Our Impact

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F4P International has had significant international reach, facilitating the participation of over 8,000 children, 600 coaches and many community leaders in countries including Israel, Jordan, Palestine, Ireland, South Africa and South Korea.

Effectively transferring research into practice, the Football 4 Peace programme has had an impact by creating social transformation through the promotion of intercultural understanding, changing the policies of sporting organisations, inspiring peace ambassadors and shaping political discourse. Each of these areas were mentioned in the 2014 Research Excellence Framework.

Research Excellence Framework (REF) is the new system for assessing the quality of research in UK higher education institutions. Beside the academic performance and research outputs, it also assessed the impact of research beyond academia. Football4Peace was selected as one of the three main case studies, which contributed to the University’s ranking as the 14th top university among 50 submissions in the panel Sport & Exercise Sciences, Leisure and Tourism, which is the highest subject-table ranking in UoB. Read the full F4P case study here.

  • Changing the policies of sporting organisations

The Israeli Sports Authority (ISA) has adopted the F4P programme in many different locations and the F4P child-protection training programme has been adopted as policy by the ISA, where previously no such procedures were in place.

The Director of Football Development at the Irish Football Association (IFA) described his experience of F4P as ‘eye-opening’ in relation to values of inclusion, basing the IFA’s grassroots programmes ‘on the values and principles of Football 4 Peace, embedding these values in coaching reaching thousands of children throughout Northern Ireland’. F4P coaching values-based coaching methodology has been adapted for the IFA National Youth Strategy 2015-2015.

The Head of International Relations at The Football Association (England) has observed that F4P shows how ‘football can be used as a vehicle to bring people and communities together’ matching the FA’s vision of ‘using the power of football to build a better future’; its emphasis on ‘teachable moments’ has been adopted at grassroots level by the Derby County (Football Club) Community Trust, for example, to engage disaffiliated youth.

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  • Social change through intercultural understanding and challenging cultural prejudice

In Israel over 8,000 children from 40 Arab and Jewish communities benefited from F4P. In 2009 Sir Bobby Charlton and the Manchester United Foundation sent coaches out to be trained and to volunteer in Israel. He reported on this as follows: ‘Using football to bring different people together is an approach that we endorse as part of our community outreach at Manchester United. I am delighted to be extending this philosophy to Israel. It is a privilege to be working with Arab and Jewish youngsters and to be a part of Football 4 Peace project’.

In November 2011, the Israeli Sports Minister, Limor Livnat, addressing a public conference of international sports professionals, talked of F4P’s work in bringing Jewish and Arab children together with Palestinian and Jordanian children: ‘In ten years of activity, amazing and wonderful experiences were accomplished and strong ties and friendships were established between children that are different from each other almost on any parameter – language, (ethnic) origin, nationality – but share together their love of football … one cannot exaggerate the importance of these experiences in reducing stereotypes and fostering good neighbourhood and brotherhood in a place where once ignorance and fear thrived. Thanks to some of our actions we were already able to implement we can already see the results on the ground’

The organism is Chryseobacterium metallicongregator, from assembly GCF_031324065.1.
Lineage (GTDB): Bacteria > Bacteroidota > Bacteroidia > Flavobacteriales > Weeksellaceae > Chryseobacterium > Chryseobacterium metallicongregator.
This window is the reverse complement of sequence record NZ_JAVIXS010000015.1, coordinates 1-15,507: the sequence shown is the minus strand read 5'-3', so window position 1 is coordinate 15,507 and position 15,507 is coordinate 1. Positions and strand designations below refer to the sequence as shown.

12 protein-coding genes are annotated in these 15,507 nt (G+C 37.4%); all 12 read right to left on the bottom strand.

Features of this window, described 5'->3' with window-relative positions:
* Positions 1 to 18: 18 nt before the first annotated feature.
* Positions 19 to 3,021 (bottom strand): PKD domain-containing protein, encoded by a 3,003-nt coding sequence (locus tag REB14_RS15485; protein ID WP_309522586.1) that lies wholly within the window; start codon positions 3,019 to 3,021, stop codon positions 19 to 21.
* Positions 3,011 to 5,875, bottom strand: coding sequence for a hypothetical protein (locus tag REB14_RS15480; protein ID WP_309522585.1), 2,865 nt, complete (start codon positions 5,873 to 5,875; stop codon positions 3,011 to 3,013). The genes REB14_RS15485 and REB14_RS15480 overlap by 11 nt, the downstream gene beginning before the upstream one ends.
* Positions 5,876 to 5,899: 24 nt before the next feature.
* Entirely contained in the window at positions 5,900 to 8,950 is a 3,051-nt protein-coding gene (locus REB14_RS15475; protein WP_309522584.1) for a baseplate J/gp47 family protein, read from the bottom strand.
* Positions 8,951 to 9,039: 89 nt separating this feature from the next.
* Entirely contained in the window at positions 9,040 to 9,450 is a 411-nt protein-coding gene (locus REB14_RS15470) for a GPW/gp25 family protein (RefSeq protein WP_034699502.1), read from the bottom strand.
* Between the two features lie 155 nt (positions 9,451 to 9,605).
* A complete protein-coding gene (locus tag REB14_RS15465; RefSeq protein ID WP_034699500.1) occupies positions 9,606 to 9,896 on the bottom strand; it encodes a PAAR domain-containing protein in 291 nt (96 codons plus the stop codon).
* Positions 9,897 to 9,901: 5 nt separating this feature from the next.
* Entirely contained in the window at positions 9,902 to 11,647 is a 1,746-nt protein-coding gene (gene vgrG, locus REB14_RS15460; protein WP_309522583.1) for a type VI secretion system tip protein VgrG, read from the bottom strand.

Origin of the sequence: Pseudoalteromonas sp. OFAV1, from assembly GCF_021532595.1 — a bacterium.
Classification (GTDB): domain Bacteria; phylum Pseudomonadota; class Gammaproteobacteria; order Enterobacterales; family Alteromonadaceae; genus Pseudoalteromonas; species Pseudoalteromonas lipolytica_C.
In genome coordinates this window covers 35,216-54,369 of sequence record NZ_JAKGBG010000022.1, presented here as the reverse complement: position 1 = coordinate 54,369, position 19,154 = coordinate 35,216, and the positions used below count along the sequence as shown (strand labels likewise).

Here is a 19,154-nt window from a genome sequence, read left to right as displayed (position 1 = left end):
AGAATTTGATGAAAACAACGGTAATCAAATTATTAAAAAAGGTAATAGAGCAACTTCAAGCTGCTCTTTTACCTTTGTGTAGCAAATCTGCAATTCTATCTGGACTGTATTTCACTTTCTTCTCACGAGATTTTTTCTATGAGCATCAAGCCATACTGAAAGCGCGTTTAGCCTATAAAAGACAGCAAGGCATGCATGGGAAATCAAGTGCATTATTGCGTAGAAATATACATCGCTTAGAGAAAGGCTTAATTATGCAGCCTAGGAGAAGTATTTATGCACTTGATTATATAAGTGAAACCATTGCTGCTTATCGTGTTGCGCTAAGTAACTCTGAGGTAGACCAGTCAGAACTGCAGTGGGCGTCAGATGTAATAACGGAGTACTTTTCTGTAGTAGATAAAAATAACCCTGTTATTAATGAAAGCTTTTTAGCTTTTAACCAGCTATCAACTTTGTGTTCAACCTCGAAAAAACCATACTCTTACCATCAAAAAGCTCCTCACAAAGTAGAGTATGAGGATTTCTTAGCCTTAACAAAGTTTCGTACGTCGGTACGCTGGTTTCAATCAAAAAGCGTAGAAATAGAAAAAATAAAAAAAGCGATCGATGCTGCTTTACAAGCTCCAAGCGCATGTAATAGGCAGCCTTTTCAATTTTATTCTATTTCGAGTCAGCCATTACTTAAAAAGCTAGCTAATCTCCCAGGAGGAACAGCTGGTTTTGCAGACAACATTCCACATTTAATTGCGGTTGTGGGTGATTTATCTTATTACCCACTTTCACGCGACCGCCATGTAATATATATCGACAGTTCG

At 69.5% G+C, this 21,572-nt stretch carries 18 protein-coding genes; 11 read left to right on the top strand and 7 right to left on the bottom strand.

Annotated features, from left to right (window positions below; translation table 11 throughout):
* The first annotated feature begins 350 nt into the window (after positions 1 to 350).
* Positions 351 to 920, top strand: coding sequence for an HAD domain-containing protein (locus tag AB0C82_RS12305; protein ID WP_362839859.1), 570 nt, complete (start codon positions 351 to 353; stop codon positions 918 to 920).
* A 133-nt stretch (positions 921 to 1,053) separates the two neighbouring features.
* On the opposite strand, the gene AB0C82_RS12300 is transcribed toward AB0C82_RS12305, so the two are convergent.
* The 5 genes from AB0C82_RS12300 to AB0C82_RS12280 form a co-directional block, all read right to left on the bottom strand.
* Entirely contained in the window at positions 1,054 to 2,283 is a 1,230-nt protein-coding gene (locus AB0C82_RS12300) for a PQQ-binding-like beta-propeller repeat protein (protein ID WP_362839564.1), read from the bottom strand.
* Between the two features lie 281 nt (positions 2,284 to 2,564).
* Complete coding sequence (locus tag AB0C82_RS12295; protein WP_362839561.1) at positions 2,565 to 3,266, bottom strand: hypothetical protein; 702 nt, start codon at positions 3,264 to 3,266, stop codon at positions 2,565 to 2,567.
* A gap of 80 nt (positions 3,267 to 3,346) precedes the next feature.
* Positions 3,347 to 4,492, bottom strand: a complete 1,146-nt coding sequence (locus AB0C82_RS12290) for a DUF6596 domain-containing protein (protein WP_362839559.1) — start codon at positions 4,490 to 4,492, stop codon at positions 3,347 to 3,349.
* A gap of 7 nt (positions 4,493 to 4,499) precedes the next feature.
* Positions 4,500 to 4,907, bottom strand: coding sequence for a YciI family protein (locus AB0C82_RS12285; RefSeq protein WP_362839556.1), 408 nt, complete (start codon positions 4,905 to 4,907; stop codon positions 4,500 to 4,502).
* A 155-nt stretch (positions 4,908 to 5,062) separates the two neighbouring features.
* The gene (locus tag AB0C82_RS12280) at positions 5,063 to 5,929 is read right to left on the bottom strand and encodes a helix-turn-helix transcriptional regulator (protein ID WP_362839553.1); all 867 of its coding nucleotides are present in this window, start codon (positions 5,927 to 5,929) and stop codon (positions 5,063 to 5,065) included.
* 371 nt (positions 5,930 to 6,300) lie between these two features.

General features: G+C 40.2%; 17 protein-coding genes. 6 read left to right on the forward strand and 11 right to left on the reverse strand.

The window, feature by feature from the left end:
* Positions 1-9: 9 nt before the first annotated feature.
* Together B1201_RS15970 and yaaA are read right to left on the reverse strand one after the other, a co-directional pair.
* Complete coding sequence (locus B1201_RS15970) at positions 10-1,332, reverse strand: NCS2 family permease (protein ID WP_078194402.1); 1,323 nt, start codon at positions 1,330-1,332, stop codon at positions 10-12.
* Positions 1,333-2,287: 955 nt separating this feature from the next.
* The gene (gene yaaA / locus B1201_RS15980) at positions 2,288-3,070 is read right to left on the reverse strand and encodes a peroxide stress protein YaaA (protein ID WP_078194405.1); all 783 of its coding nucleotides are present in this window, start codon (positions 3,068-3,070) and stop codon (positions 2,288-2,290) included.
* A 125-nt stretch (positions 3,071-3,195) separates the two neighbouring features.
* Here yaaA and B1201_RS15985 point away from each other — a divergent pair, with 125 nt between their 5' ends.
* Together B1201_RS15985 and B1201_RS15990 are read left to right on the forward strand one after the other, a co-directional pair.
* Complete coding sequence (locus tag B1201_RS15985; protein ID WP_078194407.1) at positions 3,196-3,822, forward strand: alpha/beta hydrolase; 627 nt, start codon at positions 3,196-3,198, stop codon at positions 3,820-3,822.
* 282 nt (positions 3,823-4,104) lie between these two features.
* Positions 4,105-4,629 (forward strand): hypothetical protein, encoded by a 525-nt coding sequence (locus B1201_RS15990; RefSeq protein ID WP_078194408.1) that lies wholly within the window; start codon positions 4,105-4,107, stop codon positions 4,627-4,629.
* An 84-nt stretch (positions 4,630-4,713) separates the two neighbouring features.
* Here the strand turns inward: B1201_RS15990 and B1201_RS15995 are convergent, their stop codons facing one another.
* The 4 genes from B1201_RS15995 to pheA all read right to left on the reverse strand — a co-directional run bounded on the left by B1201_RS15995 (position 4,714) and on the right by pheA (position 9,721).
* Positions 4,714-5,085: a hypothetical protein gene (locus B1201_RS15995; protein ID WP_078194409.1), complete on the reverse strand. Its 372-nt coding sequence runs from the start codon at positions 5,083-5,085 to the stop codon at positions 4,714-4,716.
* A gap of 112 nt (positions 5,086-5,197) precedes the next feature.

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  • Transforming citizens into ambassadors for peace

In 2010, the model was implemented in Palestine (100 children and 8 coaches) and Jordan (300 children and 16 coaches). It has been adopted in the Republic of Ireland and Northern Ireland, where the Pilot Programme (‘Gateway’ project) involved ten schools. Renamed F4P Ireland in 2008, the scheme involved a further 11 schools in the first three years of the full project, with 15 clubs and 60 coaches. In 2013, in collaboration with the University of Ulster and Derry City Council, F4P ran an international residential training camp for 90 participants. The model has been used in Gambia, South Korea, South Africa and Germany and the coaches’ feedback showed improved understanding of values.

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  • Shaping political discourse

The high impact of the project in political debate is evidenced in the F4P Director’s invitation to the UK Prime Minister’s dinner/reception at 10 Downing Street (December 2009), on the visit of Israel’s President Shimon Peres. The profile of our F4P work was further enhanced through the endorsement of the President of the Republic of Ireland Michael D. Higgins when he visited a F4P international training camp in Derry/Londonderry in March 2013, hosted by Football4Peace Ireland as part of the City’s programme of events as UK City of Culture 2013. The F4P Project Director has contributed to debate on the security and defence agenda at NATO, in the context of cultural relations, conflict prevention and resolution. Several film documentaries have been made of the Israel F4P initiatives as well as one focusing on implementation of the model in Ireland; many news/media/press features have reported the projects, including a television feature in Korea.

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